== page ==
She prayed nightly to be changed into the goddess of beauty’s daughter, and when her prayers went unanswered, took it upon herself to change not just her face but achieve a life defined by artistic beauty. Critics hailed “Zeus’s Daughter” as the masterpiece she had waited for her life to paint.

Moss marks two more milestones this week with the official publication of “Fierce: A Memoir” — her follow-up memoir to “Zeus’s Daughter” — on Oct. 19, as well as her first one-person art exhibition opening Oct. 21 at the Kerrigan Campbell Gallery in New York City’s East Village.

Find on

With warmth, insight and candor, Moss paints in “fierce” a vivid, moving portrait of her persistent quest to reinvent her life and rebel against the indigence, addiction, and broken-down dreams she inherited from her parents.

Moss tells the poignant story of leaving everything she knew in Alabama to fulfill her ambition to become an artist – an odyssey filled with gritty improvisation (taking her son Jason to her night job to sleep on the floor), bittersweet pragmatism (on a date filling her purse with shrimp, rolls and a doily to take home to her waiting 8-year-old), and staunch conviction and pride (chasing a mail carrier down the street to defend her use of food stamps).

In a phone interview from New York City – where Moss currently is studying playwriting at the Actors Studio Drama School – she talked about her writing and art, her family and “wrestling with angels.”

In online reviews of your books, readers have stated they feel like “voyeurs” of your family’s life and they still want more. Why your family? Why your books?

I think it’s because I didn’t hold anything back. I really told the truth and told things that were terrifying for me to tell, and I think that those are the kinds of things that overlap every family. Every family looks at it and says ‘Oh God, I can’t believe she said that. That’s going on in this family.’ And so it’s a universal story, even though when I first started writing I did not realize I was writing universal stories.

Tell me what “fierce” is about, and if one first needs to have read “Zeus’s Daughter.”

“Fierce” is the story of a single mother determined to change what she has inherited from living in poverty and with an alcoholic parent, and to also change the life or destiny of her child.

I wanted to give the reader everything they needed if they had not read ‘Change Me into Zeus’s Daughter,’ so this book stands on its own without having read anything about me.

Coming from such a large family, how did your siblings react to your first memoir?

When “Zeus’s Daughter” came out they were just horrified; they thought I was telling family secrets that I shouldn’t tell. And it took about a year for them to really realize that all of the terrible things they thought were going to happen because I had written this book actually worked in reverse. People came up to talk to them and said, ‘You know, my dad was an alcoholic, too,’ and they would pour their hearts out to them. And then they calmed down and reevaluated the writing and the purpose of the writing.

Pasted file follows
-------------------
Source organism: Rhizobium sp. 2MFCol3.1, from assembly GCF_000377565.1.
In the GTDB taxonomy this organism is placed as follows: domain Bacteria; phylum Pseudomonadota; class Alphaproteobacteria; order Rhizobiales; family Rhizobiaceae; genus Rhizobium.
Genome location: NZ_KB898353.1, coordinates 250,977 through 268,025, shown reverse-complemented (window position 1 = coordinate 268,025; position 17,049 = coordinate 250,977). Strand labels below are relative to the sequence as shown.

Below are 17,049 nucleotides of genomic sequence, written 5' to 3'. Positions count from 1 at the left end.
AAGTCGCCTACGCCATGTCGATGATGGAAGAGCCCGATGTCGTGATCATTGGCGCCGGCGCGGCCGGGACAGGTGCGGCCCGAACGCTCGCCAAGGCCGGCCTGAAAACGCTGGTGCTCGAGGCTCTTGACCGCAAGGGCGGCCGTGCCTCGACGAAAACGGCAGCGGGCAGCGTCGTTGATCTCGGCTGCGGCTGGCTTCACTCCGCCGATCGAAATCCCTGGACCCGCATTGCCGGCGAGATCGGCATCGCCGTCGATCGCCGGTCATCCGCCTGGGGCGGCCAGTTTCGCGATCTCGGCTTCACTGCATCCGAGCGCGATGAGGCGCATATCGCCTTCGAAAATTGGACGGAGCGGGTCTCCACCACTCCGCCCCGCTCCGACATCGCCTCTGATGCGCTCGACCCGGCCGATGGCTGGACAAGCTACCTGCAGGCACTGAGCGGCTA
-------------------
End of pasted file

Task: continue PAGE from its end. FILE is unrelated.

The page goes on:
What is the danger, or is there a danger in keeping “family secrets?”

I think it’s more dangerous to “keep” family secrets than to “tell” family secrets. Everybody’s family has something they would rather the world didn’t know about, whether it’s an alcoholic or any number of things that can happen in family dynamics. But if you hold those in your heart, how do you get past them and live the fullest life that you can possibly live?

What is your relationship with your siblings like today?

It’s good. Most of them are still in Alabama within a few miles of where we grew up and I try to get home at least a couple of times a year. My brother John is in Kansas City and my sister Janet is in Charlotte. She teaches English and drama and is working on her degree to become a high school principal. She writes some, and John has written a couple of stories that he sent to me.

The legacy of your father’s alcoholism caught up with you and your brother Stewart – yours with an addition to emotional pain and abusive relationships, and Stewart’s addition to alcohol. How were you both successful in overcoming those additions?

I found a good counselor on a sliding scale, and that’s what I’d recommend to anyone. Find a good counselor. I was paying $5 and getting some real help. People don’t know what to do, and they have to have guidance. Stewart wrestled with an angel. There’s a story where he wrestles with an angel in “fierce.” He called me up a dozen times before he died and told me that story, and told me to write it for him. That’s how he got sober; he wrestled with an angel. And he did win. He was sober for two years before he died.

As an artist and a writer, what do these two professions have in common or how are they different?